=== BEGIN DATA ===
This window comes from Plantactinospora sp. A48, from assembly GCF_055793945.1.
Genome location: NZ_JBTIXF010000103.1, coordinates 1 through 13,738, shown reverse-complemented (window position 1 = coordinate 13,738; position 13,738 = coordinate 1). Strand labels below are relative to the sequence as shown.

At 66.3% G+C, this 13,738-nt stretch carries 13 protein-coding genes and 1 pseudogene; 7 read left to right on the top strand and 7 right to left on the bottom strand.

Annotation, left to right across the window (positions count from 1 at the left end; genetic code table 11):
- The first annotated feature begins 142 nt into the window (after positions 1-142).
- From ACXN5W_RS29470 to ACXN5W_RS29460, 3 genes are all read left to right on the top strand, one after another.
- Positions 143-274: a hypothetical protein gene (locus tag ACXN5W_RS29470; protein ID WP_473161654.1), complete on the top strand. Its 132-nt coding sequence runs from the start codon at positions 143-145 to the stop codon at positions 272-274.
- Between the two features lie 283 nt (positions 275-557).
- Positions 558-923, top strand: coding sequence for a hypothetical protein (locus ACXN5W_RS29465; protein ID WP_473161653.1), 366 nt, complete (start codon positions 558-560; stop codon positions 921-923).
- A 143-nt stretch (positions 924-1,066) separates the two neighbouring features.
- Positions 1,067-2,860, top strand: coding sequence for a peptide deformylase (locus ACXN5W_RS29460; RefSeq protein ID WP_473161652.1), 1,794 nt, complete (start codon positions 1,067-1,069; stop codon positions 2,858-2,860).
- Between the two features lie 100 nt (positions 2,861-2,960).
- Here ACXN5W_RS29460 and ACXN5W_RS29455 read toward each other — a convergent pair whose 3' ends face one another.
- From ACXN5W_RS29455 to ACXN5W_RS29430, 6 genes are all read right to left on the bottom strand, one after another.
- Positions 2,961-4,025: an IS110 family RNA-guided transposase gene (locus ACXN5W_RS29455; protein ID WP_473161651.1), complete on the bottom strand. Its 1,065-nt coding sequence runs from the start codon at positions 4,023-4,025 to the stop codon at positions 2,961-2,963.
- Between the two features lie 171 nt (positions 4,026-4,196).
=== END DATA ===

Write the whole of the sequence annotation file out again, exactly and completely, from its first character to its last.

This window comes from Plantactinospora sp. A48, from assembly GCF_055793945.1.
Genome location: NZ_JBTIXF010000103.1, coordinates 1 through 13,738, shown reverse-complemented (window position 1 = coordinate 13,738; position 13,738 = coordinate 1). Strand labels below are relative to the sequence as shown.

At 66.3% G+C, this 13,738-nt stretch carries 13 protein-coding genes and 1 pseudogene; 7 read left to right on the top strand and 7 right to left on the bottom strand.

Annotation, left to right across the window (positions count from 1 at the left end; genetic code table 11):
- The first annotated feature begins 142 nt into the window (after positions 1-142).
- From ACXN5W_RS29470 to ACXN5W_RS29460, 3 genes are all read left to right on the top strand, one after another.
- Positions 143-274: a hypothetical protein gene (locus tag ACXN5W_RS29470; protein ID WP_473161654.1), complete on the top strand. Its 132-nt coding sequence runs from the start codon at positions 143-145 to the stop codon at positions 272-274.
- Between the two features lie 283 nt (positions 275-557).
- Positions 558-923, top strand: coding sequence for a hypothetical protein (locus ACXN5W_RS29465; protein ID WP_473161653.1), 366 nt, complete (start codon positions 558-560; stop codon positions 921-923).
- A 143-nt stretch (positions 924-1,066) separates the two neighbouring features.
- Positions 1,067-2,860, top strand: coding sequence for a peptide deformylase (locus ACXN5W_RS29460; RefSeq protein ID WP_473161652.1), 1,794 nt, complete (start codon positions 1,067-1,069; stop codon positions 2,858-2,860).
- Between the two features lie 100 nt (positions 2,861-2,960).
- Here ACXN5W_RS29460 and ACXN5W_RS29455 read toward each other — a convergent pair whose 3' ends face one another.
- From ACXN5W_RS29455 to ACXN5W_RS29430, 6 genes are all read right to left on the bottom strand, one after another.
- Positions 2,961-4,025: an IS110 family RNA-guided transposase gene (locus ACXN5W_RS29455; protein ID WP_473161651.1), complete on the bottom strand. Its 1,065-nt coding sequence runs from the start codon at positions 4,023-4,025 to the stop codon at positions 2,961-2,963.
- Between the two features lie 171 nt (positions 4,026-4,196).